So there has been a bit of a disruption on here due to a fun experience. I decided right after the tournament to fall and tear a ligament in my ankle. Yay! But back in the saddle (cowboy pun!)
The Beat, The Step, and The Cowboys Tournament was an awesome success! First we must give recognition to our finalists
1st: Larry Chang
2nd: Abhishek Singh
3rd: Shantanu Daas
4th: Ariel Kuo
And thanks to all of the participants. So the most important this: What did we learn?
There is a big difference between how a skilled and less skilled player plays. In fact, as a developer of the game, I can’t beat Larry, ever.
Likewise, there’s a big difference between play styles. In post tournament interviews, we found some players described aggressive, defensive strategies, as well as strategies that relied on making themselves unpredictable
The way advanced players use bombs is different. Players used bombs not to kill, but to force movements and control the board.
Level Balance. It may seem obvious, but balancing a level so neither player has an advantage is extremely important.
Level Flow. Players tend to want to make opening movements to position themselves,
Finally, Awesome announcement: Beatstep Cowboys will be showing at GDC!
Beatstep Cowboys is a Pitch Project at Carnegie Mellon’s Entertainment Technology Studio, and we will be showing our project on their booth. More info soon on that.
We’ve moved to using the Tiled Map Editor this week, which has greatly sped up the levels we can create. While we don’t have a variety of art assets yet, we do have the ability to place mechanics. We are also testing with two new character classes: A character that can place hazard tiles, and a character that has a backshot (more on this later).
We started throwing together a large variety of levels. Some of these levels were rather silly:
But by quickly creating and testing a large variety of levels, we learned several things.
Long horizontal areas are bad, as they tend to end a match very quickly. It’s better to require a player to maneuver into a potentially strategic position.
Conversely, levels that require a lot of movement into position are boring, as it takes a long time to get to where you can fight each other. While there should be opening moves so players can make choices before they get into the thick of fighting, long barriers to move around is unproductive.
Little “cubby holes” are also bad, particularly with the backshot class. This class can easily get into a cubby and camp, since they don’t need to turn around to shoot.That said, if we introduce a mechanic to limit this (cooldown, reload, etc), this configuration may come back…
Similarly bad are areas with only one entrance / exit, especially with cactus. These can also lead to camping.
One thing that does work are ‘circular’ configurations. Configurations that guide a player in a circle give the options for strategic positioning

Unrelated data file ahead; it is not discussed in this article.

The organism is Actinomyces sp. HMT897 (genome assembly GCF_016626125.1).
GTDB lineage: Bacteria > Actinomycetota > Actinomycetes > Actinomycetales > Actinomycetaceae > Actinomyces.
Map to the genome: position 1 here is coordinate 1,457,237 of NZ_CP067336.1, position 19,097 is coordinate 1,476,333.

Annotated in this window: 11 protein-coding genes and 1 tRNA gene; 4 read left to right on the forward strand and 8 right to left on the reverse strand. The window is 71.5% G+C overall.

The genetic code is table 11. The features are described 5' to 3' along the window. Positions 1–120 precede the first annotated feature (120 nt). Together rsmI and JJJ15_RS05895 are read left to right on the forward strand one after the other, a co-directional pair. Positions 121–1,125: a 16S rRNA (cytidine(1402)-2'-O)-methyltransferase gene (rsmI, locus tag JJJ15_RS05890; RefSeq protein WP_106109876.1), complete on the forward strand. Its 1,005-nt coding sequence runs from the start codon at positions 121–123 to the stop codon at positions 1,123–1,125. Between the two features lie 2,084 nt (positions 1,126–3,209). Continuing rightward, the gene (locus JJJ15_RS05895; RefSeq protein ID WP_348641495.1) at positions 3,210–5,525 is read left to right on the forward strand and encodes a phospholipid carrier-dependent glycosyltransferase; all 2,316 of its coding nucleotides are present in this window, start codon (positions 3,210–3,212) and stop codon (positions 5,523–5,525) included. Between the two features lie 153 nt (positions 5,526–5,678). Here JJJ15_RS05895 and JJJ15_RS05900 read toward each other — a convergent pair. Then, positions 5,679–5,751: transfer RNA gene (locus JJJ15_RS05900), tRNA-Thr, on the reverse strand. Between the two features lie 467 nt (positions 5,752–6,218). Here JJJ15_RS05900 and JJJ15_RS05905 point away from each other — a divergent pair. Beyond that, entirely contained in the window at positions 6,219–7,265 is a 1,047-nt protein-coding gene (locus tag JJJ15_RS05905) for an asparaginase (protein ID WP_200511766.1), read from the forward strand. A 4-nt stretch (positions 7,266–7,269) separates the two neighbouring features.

Part of design is to try things, even if they might fail. Over intellectualizing the design process can often lead to gridlock, as the designer trys to think their way to the best solution with no actual evidence.
So the lesson: try things, and then analyze, rather than the other way around. Even a Lava Death Level can teach you something about the player experience. And you may stumble on something unexpectedly fun.
As we have worked on our game, there has a been a vague feeling that we were not making progress. We weren’t doing anything new. JD had done a lot of work restructuring the game code. I’ve written pages of design doc and made decisions about necessary features for the game. While King Kong has created beautiful concept art. But everything still vaguely seemed like retread.
And that’s when we realized, despite everything about the game being new and different, the one thing that was still the same was the game’s current art. Everything may have been different, but it all felt the same.
See, since we had developed a prototype of the game first, it was only natural to reuse the art assets while we developed, which we would later sub in with completed art. But somehow, subconsciously this was binding us into feeling like we weren’t making progress.
Quickly we drew some programmer-art style rocks and cacti and toss them into the game. The game was now much better! It was clearly new work, and our previous weeks of work hadn’t been for naught. Instead of retreading ground we were clearly in new territory. Progress is truly in the eye of the beholder.
We’ve rapidly moved out of the pre-production phase (where JD has been working to develop a stable version of the game) and into rapid prototyping. We are now experimenting with arena setups, and seeing what mechanics work well to build designs.
All of the designs we create are driven by the core pillars mentioned earlier, but it’s hard to know how well something will work until we actually try it out: a case well illustrated by our recent experiments with hazards.
It seems like a simple concept: a hazard tile that causes death upon touching. Many games have instant death tiles, and it requires the player to maneuver in a more thought out way – randomly bashing keys will get you killed.
Trying it, however, revealed some problems. Namely, the death caused by a hazard tile is extremely anticlimactic. On further examination, the tile violates our “That was close” pillar. There is nothing close about hitting an instant death tile. When this death happens, the reaction is “Oh. Ok.” on the part of both players
Upon reevaluation, we changed the tile to a Quicksand tile. The tile is still a negative effect that players will try to avoid, but the consequence is much more forgiving. While the player is stuck, there’s inherent suspense about whether the other player will reach and kill him in time. While quicksand may often end up leading to death, the feel is quite different.